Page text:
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Confirm the structure of your data. This step allows you to review or edit constraints between tables. You may need an external reference to the data structure to be able to verify these relationships, if it is not obvious from the column names. We show a map of the relationships as a DAG (Directed Acyclic Graph).

You can also choose how the table will be processed. the options are:

  • Tabular: The default option. Each row is treated as an independent record.
  • Sequential: The rows are treated as a sequence of events.
  • Reference: The table is treated as a set of references for other tables, and passed through as is, rather than being synthesised.

See Table types for more information.

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This step allows you to review or edit the data types of each column, and to choose which columns to include in the synthetic data. Each Hazy data type may have additional options that need to be set. Note that although the Hub analysis usually suggests an appropriate datatype, there are many other possible ways to configure columns that may be more appropriate, especially if you want to capture relationships with other columns.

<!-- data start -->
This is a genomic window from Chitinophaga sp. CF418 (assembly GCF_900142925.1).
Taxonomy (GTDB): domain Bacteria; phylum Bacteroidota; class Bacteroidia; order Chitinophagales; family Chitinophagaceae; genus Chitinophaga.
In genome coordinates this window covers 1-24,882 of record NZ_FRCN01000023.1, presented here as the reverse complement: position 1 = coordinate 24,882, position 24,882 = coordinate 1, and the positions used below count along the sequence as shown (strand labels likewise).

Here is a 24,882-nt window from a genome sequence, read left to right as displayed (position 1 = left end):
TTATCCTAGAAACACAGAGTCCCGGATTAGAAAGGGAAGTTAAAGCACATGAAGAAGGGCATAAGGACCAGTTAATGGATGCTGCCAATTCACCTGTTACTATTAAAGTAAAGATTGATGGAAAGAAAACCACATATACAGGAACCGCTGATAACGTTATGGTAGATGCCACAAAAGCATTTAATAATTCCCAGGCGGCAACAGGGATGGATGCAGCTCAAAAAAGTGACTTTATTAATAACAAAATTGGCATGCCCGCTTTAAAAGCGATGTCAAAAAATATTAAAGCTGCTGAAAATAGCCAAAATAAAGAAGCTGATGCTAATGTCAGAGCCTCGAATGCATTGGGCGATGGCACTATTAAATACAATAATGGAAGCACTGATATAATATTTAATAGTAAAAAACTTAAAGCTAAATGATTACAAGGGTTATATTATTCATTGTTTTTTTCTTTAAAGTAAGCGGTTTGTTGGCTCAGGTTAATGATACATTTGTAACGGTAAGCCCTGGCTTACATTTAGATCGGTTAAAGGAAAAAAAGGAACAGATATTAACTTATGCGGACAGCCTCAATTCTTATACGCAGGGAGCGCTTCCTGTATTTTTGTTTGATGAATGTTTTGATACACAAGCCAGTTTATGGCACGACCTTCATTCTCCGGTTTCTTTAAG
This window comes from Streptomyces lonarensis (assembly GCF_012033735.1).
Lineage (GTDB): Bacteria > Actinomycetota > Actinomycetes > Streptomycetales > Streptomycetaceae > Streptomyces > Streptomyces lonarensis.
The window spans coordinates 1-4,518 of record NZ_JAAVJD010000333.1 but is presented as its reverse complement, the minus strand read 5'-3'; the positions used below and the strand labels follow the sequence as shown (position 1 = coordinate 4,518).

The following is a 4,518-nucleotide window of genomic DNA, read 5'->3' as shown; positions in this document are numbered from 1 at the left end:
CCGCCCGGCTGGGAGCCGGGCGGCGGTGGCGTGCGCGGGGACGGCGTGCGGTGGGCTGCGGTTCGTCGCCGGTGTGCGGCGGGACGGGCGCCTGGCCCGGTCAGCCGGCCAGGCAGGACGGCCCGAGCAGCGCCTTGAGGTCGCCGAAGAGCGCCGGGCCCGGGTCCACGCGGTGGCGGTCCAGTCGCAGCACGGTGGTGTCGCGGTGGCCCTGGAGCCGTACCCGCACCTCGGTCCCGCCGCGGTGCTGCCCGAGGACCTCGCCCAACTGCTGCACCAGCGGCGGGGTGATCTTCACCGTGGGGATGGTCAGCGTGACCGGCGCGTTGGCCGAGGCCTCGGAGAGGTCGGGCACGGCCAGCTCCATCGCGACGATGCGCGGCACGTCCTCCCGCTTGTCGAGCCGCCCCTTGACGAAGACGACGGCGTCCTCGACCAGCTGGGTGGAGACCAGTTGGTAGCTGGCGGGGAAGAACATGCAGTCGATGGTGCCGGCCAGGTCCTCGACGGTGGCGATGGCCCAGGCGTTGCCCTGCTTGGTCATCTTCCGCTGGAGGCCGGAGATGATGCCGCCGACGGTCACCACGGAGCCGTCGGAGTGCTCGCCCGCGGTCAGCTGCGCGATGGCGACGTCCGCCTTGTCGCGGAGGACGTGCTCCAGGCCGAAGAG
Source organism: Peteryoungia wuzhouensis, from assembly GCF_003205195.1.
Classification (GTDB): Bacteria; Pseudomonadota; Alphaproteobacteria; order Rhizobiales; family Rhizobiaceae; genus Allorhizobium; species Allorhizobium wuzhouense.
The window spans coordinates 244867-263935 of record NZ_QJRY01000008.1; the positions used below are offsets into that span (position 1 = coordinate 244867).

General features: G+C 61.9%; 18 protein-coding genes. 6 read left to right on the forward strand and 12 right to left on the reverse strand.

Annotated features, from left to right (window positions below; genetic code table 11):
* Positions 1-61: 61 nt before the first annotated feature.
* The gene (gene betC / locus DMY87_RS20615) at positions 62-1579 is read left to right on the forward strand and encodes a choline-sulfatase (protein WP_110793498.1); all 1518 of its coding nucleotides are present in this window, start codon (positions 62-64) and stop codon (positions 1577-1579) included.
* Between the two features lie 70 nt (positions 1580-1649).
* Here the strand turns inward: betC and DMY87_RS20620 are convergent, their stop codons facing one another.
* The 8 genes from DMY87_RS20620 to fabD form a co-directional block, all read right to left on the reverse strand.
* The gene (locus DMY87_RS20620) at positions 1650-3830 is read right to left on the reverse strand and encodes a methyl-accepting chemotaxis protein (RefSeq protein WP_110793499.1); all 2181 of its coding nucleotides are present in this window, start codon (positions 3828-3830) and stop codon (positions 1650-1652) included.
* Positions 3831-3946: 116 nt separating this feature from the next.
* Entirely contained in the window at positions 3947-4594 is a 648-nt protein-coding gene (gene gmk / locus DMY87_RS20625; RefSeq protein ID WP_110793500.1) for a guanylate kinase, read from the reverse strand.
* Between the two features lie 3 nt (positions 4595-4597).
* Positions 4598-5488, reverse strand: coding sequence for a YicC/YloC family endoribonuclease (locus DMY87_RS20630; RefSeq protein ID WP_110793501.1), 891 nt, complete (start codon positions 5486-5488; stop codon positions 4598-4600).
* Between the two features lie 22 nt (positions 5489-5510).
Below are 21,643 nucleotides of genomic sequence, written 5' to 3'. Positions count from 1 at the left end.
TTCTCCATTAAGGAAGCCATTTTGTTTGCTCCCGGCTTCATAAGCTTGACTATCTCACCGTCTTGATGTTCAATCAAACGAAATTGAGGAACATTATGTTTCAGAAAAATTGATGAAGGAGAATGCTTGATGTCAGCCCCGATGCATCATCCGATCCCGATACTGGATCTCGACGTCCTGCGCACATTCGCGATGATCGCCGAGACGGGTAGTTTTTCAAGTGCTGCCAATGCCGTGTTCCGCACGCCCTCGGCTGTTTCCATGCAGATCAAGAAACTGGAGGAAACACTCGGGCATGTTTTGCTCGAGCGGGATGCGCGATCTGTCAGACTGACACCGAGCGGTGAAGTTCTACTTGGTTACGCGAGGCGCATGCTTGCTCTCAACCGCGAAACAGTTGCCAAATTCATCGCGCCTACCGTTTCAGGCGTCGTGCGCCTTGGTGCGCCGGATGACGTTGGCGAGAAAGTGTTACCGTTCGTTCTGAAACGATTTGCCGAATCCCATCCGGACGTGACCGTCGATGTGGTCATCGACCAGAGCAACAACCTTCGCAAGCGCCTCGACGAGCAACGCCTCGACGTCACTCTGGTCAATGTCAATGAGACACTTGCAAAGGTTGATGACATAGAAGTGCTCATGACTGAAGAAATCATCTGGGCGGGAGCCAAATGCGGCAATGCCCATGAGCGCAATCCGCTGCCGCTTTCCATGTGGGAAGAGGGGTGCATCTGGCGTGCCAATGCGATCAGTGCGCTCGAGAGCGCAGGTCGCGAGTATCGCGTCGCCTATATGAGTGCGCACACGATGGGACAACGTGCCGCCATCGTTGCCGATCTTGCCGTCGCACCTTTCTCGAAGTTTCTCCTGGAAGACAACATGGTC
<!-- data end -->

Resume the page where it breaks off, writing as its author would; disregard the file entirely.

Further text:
For a complete guide to the available data types and their options, see Data types. A number of example configurations are shown in Examples for handling some scenarios.

In order to help you decide the best data type and settings, we show a summary of the statistical properties of each column, and some sample values.

You can also choose to drop a column to exclude it from being synthesised. This is useful for columns that are not relevant to the synthetic data, or cannot be easily synthesised.

The table view of the columns can be sorted by any of the headings, for instance to sort by columns with invalid or incomplete configurations first. You can also search for a column or table name to filter the list, or use our advanced search operators:

  • is:error – Show only columns with errors
  • is:drop – Show only columns that have been dropped